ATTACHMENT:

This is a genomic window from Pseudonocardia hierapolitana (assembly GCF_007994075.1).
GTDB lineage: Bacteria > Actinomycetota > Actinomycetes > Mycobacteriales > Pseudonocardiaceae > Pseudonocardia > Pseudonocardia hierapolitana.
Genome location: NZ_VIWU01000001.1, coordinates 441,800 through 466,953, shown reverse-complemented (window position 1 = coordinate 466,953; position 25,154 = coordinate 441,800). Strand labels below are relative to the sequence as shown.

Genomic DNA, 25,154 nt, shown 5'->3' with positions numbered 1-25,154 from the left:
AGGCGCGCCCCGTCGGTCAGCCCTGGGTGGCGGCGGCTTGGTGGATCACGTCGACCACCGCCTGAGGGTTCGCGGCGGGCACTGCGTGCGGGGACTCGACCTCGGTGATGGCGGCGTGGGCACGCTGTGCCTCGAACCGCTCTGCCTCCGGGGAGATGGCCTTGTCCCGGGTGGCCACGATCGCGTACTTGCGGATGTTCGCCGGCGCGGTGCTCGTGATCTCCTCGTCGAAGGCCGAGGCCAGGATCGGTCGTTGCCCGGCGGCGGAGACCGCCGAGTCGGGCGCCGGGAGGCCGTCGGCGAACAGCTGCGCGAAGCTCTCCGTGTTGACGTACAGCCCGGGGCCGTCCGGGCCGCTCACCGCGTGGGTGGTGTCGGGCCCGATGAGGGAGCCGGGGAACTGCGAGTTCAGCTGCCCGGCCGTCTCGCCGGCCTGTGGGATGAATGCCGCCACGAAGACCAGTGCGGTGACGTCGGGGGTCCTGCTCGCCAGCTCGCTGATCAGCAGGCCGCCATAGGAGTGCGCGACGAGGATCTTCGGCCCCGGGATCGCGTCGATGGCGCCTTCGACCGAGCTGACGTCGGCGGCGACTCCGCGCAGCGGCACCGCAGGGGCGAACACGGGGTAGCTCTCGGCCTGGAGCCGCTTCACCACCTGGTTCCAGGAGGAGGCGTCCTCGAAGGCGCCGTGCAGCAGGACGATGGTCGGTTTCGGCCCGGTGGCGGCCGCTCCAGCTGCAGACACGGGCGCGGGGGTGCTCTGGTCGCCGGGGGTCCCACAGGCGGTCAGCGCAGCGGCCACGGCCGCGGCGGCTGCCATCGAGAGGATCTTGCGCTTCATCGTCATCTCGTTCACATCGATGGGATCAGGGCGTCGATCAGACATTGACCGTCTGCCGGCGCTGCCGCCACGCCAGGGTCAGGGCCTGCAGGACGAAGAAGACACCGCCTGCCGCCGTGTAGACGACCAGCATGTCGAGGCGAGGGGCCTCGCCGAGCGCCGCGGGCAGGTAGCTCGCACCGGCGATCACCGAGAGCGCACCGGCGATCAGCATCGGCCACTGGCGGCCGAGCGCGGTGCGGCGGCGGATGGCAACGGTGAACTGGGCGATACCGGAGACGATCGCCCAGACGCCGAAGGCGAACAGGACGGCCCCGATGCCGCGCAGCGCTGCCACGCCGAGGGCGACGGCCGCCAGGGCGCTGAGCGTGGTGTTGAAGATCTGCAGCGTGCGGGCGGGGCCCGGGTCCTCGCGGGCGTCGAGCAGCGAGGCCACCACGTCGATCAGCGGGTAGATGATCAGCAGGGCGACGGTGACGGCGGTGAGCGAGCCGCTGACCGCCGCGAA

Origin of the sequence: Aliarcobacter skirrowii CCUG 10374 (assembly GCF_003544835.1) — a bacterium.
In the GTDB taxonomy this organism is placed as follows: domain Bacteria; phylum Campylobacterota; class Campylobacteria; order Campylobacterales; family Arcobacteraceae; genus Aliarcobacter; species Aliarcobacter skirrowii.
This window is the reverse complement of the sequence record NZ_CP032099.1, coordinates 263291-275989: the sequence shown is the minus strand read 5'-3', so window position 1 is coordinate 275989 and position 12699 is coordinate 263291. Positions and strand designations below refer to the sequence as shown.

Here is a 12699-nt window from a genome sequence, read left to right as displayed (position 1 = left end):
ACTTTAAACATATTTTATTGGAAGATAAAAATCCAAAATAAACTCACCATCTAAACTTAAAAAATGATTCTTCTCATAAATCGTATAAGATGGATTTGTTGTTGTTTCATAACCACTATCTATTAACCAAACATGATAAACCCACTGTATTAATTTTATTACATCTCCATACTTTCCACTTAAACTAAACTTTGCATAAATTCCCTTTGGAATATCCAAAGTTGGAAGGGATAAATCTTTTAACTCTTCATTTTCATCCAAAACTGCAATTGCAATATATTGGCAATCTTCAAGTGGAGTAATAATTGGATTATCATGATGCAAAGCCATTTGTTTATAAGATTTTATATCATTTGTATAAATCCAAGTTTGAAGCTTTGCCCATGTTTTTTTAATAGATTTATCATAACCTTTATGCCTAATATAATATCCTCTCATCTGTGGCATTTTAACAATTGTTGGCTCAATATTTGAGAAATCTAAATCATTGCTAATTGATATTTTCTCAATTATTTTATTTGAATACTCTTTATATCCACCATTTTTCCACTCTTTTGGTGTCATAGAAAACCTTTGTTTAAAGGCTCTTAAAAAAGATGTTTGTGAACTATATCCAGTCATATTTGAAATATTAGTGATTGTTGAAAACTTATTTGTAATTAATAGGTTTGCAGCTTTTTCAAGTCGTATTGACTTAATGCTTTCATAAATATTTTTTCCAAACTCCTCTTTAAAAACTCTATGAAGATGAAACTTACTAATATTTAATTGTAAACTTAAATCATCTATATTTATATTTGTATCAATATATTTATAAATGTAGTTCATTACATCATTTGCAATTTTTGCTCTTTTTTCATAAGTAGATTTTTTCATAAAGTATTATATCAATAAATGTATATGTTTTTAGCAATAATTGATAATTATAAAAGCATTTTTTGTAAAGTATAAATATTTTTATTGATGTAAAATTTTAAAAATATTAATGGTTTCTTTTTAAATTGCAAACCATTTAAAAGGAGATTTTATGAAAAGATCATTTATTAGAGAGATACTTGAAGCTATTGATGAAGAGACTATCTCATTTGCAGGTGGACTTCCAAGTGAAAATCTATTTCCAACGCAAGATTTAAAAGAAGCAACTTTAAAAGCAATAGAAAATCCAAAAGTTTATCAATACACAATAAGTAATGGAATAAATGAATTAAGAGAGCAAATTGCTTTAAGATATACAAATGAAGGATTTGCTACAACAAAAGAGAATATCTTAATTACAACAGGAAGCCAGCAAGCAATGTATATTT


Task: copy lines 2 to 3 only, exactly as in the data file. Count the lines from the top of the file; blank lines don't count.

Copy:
GTDB lineage: Bacteria > Actinomycetota > Actinomycetes > Mycobacteriales > Pseudonocardiaceae > Pseudonocardia > Pseudonocardia hierapolitana.
Genome location: NZ_VIWU01000001.1, coordinates 441,800 through 466,953, shown reverse-complemented (window position 1 = coordinate 466,953; position 25,154 = coordinate 441,800). Strand labels below are relative to the sequence as shown.